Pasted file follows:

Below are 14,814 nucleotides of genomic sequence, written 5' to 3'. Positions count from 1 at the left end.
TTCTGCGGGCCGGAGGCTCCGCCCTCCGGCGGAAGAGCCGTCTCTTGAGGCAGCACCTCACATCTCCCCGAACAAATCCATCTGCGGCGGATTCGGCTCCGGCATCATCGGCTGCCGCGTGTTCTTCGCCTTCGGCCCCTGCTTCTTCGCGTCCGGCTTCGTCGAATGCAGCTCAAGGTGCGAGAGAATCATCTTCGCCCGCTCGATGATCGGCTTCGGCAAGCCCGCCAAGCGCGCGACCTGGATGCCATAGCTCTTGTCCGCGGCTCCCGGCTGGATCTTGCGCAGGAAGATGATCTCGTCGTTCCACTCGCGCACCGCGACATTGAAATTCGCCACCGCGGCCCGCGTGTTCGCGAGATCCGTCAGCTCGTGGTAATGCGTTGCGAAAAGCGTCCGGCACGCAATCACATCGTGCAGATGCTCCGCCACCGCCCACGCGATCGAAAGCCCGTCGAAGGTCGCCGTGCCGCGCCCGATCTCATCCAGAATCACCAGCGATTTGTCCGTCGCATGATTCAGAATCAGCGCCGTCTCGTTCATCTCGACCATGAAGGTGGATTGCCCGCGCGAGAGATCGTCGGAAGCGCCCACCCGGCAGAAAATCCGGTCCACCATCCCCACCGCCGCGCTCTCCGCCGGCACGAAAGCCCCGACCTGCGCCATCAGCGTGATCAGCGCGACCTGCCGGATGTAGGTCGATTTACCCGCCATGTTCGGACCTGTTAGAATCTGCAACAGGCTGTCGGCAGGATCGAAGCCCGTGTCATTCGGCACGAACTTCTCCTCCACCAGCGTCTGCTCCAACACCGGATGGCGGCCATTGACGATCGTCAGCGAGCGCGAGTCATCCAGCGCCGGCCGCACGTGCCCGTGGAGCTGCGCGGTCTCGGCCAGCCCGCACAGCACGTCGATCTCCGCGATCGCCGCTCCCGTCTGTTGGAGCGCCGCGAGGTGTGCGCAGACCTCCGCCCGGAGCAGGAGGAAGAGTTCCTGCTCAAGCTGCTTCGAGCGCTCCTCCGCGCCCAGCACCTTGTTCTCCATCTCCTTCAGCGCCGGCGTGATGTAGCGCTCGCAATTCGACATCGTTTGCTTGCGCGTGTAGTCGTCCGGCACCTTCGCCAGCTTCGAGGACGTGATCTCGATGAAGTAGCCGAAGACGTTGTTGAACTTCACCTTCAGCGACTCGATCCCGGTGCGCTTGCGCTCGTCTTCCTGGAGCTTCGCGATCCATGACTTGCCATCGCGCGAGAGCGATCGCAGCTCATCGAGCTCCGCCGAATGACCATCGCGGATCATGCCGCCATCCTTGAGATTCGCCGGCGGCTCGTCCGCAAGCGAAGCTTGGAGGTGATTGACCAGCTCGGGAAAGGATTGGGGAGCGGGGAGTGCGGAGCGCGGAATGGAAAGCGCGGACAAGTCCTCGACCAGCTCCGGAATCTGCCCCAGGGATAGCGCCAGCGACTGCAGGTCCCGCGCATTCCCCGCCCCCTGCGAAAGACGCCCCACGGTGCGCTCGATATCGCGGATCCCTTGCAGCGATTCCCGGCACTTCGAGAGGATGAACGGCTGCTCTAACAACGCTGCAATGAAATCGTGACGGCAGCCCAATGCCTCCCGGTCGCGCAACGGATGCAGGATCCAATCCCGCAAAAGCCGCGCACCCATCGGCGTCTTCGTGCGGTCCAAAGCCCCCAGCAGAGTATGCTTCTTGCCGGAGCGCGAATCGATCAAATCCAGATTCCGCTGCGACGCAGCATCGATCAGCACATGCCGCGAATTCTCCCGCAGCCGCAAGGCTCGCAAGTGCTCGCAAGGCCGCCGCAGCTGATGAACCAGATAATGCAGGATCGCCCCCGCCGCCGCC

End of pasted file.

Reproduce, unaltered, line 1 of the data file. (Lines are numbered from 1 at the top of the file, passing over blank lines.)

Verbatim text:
Below are 14,814 nucleotides of genomic sequence, written 5' to 3'. Positions count from 1 at the left end.